Fellowships and Postgraduate Studentship Schemes: These schemes are similar to those from other Research Councils, with resources available for exceptional researchers funded under Fellowships and for Postgraduate Studentships.

Economic and Social Research Council (ESRC)

ESRC funds research and training in social and economic issues. Its budget funds researchers in academic institutions and policy research institutes throughout the UK. It also supports postgraduate students. ESRC has seven research themes of which three impact on the medical sector. These are:
  • Economic Performance & Development
  • Lifecourse, Lifestyles and Health
  • Environmental & Human Behaviour


Research Grants: ESRC makes awards ranging from £15,000 to £1.5 million (100% FEC) to eligible institutions, allowing individuals or research teams to undertake anything from a small project to a large-scale survey. The choice of research topic is open, provided it falls within the ESRC's remit. It doesn’t have to be relevant to the ESRC Strategic Framework.

Postgraduate Training and Fellowships: ESRC invested £56 million in 2007/8 to support training and development of social scientists throughout their careers. The main funding mechanisms and opportunities are:
  • Mid Career Development Fellowships
  • Professorial Fellowships
  • Postdoctoral Fellowships
  • Research Grant Linked Studentships
  • Researcher Development Initiative

Science and Technology Facilities Council (STFC)

STFC provides support for research, research infrastructure, training, knowledge transfer, and public understanding activities through a variety of funding schemes and activities. STFC has 12 research themes, however the most relevant theme to medical research is ‘Biology and Medicine’.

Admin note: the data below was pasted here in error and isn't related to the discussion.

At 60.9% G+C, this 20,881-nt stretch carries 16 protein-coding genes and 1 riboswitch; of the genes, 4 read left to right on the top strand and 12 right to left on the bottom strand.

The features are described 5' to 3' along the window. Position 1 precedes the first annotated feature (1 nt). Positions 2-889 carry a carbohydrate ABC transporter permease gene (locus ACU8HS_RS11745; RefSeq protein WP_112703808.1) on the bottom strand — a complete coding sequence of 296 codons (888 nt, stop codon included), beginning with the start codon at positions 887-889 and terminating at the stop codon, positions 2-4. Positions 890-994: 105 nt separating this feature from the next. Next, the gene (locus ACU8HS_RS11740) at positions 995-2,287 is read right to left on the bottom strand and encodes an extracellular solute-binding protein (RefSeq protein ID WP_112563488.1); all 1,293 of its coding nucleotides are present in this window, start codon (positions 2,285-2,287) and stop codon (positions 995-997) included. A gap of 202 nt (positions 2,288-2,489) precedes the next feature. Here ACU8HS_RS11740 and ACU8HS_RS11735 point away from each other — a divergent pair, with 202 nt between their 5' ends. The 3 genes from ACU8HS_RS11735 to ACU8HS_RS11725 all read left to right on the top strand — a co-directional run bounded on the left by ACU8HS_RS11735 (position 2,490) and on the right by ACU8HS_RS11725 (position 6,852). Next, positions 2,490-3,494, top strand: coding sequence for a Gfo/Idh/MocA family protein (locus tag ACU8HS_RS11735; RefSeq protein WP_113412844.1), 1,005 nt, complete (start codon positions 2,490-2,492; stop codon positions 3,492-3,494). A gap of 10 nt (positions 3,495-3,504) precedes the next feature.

Funding Fellowships: STFC has two main fellowships schemes for researchers who do not yet have a permanent academic position:
  • Postdoctoral Fellowships
  • Advanced Fellowships

Grant-funded research programmes

STFC offers a wide range of funding opportunities which includes:

  • Facility Research and Development Scheme – for the development of UK national laser, neutron, and synchrotron facilities
  • Project Research and Development (PRD) Scheme – intended to develop the capabilities needed to underpin UK science and technology leadership in future STFC projects
  • PIPSS (Industrial Programme Support Scheme) – funding collaborations between UK researchers and UK industry or other eligible partners.
  • Technology Partnership Programme – as part of the cross-Council programmes on Stem Cells, Brain Science, and Post Genomics and Proteomics, the Technology Partnership Programme is designed to link the Councils’ expertise with that of outside experts in the biological or medical fields to devise new technologies that will help solve science problems within these fields.
  • Follow on Fund – aims to support the commercialisation of research ideas and provides funds to enable these ideas to be brought to a stage where commercial opportunities can be created.